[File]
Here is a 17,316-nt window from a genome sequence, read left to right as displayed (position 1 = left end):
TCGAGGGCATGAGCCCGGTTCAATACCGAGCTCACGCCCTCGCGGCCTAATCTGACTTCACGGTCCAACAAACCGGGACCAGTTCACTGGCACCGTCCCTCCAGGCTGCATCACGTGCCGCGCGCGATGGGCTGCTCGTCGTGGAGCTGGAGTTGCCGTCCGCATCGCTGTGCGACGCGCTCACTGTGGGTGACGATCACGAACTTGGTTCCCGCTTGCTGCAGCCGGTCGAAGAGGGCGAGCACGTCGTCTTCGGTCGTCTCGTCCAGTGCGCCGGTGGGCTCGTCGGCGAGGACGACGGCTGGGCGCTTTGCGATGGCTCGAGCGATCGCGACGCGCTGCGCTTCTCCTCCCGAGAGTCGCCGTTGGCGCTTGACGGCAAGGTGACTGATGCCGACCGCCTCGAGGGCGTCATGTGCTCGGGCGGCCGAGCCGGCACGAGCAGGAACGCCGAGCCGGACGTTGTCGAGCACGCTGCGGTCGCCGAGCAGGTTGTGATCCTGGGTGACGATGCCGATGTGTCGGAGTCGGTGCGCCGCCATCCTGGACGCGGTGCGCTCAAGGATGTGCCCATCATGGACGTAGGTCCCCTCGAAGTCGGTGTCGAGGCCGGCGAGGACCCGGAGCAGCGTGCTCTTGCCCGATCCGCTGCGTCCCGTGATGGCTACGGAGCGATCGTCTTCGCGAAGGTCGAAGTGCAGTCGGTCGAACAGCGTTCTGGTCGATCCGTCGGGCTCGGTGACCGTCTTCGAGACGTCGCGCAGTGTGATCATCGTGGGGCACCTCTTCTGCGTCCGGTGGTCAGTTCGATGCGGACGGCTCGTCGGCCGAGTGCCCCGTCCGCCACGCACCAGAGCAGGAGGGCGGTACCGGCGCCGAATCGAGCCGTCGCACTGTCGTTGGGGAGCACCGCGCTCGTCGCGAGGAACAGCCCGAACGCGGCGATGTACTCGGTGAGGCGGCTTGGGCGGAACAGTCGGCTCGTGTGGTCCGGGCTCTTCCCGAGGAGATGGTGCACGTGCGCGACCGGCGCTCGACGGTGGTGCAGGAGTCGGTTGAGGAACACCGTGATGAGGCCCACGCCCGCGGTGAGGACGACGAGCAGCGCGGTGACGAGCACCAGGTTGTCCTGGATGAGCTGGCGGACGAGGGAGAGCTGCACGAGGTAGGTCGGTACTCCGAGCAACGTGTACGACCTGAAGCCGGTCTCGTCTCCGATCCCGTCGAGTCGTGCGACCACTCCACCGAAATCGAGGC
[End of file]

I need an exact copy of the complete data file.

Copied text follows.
Here is a 17,316-nt window from a genome sequence, read left to right as displayed (position 1 = left end):
TCGAGGGCATGAGCCCGGTTCAATACCGAGCTCACGCCCTCGCGGCCTAATCTGACTTCACGGTCCAACAAACCGGGACCAGTTCACTGGCACCGTCCCTCCAGGCTGCATCACGTGCCGCGCGCGATGGGCTGCTCGTCGTGGAGCTGGAGTTGCCGTCCGCATCGCTGTGCGACGCGCTCACTGTGGGTGACGATCACGAACTTGGTTCCCGCTTGCTGCAGCCGGTCGAAGAGGGCGAGCACGTCGTCTTCGGTCGTCTCGTCCAGTGCGCCGGTGGGCTCGTCGGCGAGGACGACGGCTGGGCGCTTTGCGATGGCTCGAGCGATCGCGACGCGCTGCGCTTCTCCTCCCGAGAGTCGCCGTTGGCGCTTGACGGCAAGGTGACTGATGCCGACCGCCTCGAGGGCGTCATGTGCTCGGGCGGCCGAGCCGGCACGAGCAGGAACGCCGAGCCGGACGTTGTCGAGCACGCTGCGGTCGCCGAGCAGGTTGTGATCCTGGGTGACGATGCCGATGTGTCGGAGTCGGTGCGCCGCCATCCTGGACGCGGTGCGCTCAAGGATGTGCCCATCATGGACGTAGGTCCCCTCGAAGTCGGTGTCGAGGCCGGCGAGGACCCGGAGCAGCGTGCTCTTGCCCGATCCGCTGCGTCCCGTGATGGCTACGGAGCGATCGTCTTCGCGAAGGTCGAAGTGCAGTCGGTCGAACAGCGTTCTGGTCGATCCGTCGGGCTCGGTGACCGTCTTCGAGACGTCGCGCAGTGTGATCATCGTGGGGCACCTCTTCTGCGTCCGGTGGTCAGTTCGATGCGGACGGCTCGTCGGCCGAGTGCCCCGTCCGCCACGCACCAGAGCAGGAGGGCGGTACCGGCGCCGAATCGAGCCGTCGCACTGTCGTTGGGGAGCACCGCGCTCGTCGCGAGGAACAGCCCGAACGCGGCGATGTACTCGGTGAGGCGGCTTGGGCGGAACAGTCGGCTCGTGTGGTCCGGGCTCTTCCCGAGGAGATGGTGCACGTGCGCGACCGGCGCTCGACGGTGGTGCAGGAGTCGGTTGAGGAACACCGTGATGAGGCCCACGCCCGCGGTGAGGACGACGAGCAGCGCGGTGACGAGCACCAGGTTGTCCTGGATGAGCTGGCGGACGAGGGAGAGCTGCACGAGGTAGGTCGGTACTCCGAGCAACGTGTACGACCTGAAGCCGGTCTCGTCTCCGATCCCGTCGAGTCGTGCGACCACTCCACCGAAATCGAGGC